2022 Thayer Investiture

All Thayer Events

MS Thesis Defense: Galen D. Moynihan

Jan

11

Monday
11:00am - 12:00pm EST

Videoconference

For info on how to attend this videoconference, please email galen.d.moynihan.TH@dartmouth.edu

“Development of a Laboratory Scale System for Semi-continuous, Aseptic, and High Solids Fermentation of Lignocellulosic Substrates”

Abstract

Anthropogenic climate change presents an existential crisis to humanity that cannot be addressed without significant changes to our global energy supply towards reduced greenhouse gas emissions. In order to decarbonize industries such as aviation, ocean shipping, and long-haul trucking—which are reliant on liquid fuels, and unlikely to be electrified in the near future—biofuels will be a necessary portion of the global energy mix [Lynd et al 2017]. Cellulosic ethanol is the most promising form of biofuel for large scale adoption due to the diverse, renewable, and widely available biomass that can be used as a starting substrate for the conversion process. There does not currently exist, however, a system for producing cellulosic ethanol in a sustainable way that is also inexpensive enough to compete with fossil fuels and other liquid fuels.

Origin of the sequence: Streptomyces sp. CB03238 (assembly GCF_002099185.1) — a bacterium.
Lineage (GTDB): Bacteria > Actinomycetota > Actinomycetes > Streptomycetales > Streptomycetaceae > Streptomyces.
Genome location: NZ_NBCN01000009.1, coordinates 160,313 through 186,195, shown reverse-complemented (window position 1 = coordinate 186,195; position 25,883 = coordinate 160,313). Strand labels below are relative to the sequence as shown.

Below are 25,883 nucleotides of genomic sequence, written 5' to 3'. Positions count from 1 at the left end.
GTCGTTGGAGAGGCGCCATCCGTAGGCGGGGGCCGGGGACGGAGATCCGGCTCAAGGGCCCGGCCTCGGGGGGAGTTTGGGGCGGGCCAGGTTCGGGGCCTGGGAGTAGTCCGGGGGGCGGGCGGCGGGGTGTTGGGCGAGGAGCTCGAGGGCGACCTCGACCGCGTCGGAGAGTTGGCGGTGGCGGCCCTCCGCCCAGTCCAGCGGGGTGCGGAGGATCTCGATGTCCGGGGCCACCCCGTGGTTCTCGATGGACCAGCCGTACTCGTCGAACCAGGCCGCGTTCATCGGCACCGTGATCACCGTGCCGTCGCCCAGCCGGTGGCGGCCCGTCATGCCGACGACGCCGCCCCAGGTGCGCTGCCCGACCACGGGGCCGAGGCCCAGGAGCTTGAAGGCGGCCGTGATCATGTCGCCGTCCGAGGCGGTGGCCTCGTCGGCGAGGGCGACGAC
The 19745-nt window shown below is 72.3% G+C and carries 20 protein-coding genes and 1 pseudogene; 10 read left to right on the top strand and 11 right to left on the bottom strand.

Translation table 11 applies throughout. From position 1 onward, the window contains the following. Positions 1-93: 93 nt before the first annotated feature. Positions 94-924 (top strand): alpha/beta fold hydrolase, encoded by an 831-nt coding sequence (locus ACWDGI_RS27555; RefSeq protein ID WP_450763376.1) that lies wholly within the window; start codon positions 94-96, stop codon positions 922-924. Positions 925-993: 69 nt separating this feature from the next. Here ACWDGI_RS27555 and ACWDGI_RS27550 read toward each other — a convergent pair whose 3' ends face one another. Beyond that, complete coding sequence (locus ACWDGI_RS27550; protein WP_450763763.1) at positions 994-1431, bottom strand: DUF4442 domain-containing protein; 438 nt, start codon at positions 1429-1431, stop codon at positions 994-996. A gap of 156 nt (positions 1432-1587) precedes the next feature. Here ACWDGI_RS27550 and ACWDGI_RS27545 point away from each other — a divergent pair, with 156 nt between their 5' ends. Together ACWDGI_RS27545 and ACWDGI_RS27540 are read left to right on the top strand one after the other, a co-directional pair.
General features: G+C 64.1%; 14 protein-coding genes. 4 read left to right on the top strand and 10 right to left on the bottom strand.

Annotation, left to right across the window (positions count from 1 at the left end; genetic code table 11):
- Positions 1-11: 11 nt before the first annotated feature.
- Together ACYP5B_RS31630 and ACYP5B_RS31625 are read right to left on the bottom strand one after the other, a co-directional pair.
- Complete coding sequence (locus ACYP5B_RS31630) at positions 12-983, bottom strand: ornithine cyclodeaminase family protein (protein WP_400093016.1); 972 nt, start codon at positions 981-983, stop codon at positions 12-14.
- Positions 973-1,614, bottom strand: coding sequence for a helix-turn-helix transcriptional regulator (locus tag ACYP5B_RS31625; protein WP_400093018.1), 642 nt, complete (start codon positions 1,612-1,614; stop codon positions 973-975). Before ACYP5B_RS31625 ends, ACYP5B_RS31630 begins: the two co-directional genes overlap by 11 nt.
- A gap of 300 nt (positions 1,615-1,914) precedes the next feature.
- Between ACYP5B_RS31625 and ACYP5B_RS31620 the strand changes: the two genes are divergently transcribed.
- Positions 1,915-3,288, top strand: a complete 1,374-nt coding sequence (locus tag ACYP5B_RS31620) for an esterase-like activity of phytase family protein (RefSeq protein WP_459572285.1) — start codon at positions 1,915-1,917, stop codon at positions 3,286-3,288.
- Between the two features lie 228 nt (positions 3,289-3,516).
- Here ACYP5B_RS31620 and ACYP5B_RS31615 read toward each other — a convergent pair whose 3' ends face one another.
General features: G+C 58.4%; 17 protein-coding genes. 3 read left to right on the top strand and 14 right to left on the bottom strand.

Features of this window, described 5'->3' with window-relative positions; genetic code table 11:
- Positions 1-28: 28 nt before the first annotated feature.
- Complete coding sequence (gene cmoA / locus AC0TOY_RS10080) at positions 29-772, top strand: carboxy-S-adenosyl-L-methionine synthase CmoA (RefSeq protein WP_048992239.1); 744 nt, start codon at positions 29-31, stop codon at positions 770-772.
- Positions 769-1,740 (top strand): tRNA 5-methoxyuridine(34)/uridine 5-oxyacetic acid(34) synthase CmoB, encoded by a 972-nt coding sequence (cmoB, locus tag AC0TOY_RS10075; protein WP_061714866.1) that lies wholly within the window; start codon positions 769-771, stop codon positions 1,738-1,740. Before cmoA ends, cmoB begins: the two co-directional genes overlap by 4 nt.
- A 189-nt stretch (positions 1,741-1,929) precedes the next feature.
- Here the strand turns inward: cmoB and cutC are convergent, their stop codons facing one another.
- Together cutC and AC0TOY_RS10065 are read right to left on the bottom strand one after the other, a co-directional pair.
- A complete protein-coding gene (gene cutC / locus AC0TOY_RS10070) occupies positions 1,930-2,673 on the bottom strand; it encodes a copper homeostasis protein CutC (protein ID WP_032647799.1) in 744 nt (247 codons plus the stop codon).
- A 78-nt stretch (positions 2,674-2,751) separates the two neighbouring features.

This thesis aims to push forward CBP research by developing a brand-new kind of system for conducting laboratory CBP fermentations under challenging, but promising conditions that were previously impossible to test. The combination of semi-continuous, aseptic, and high solids conditions operation has never been achieved in the context of CBP, but techno-economic analysis has suggested that these are industrially relevant conditions worth testing and exploring. The system created for this project was designed with an iterative process based on 3D CAD models with real sourced parts. After a nearly complete model of the system was created, fabrication began. The project required extensive metal fabrication to modify the purchased parts into their final form. Upon completion of fabrication, the system was mechanically tested and modified when necessary. As of the completion of this thesis, the system has been mechanically validated under realistic fermentation conditions and is ready to proceed with biological testing.

Thesis Committee

  • Lee R. Lynd, PhD (Chair)
  • Mark S. Laser, PhD
  • Laura E. Ray, PhD

Contact

For more information, contact Daryl Laware at daryl.a.laware@dartmouth.edu.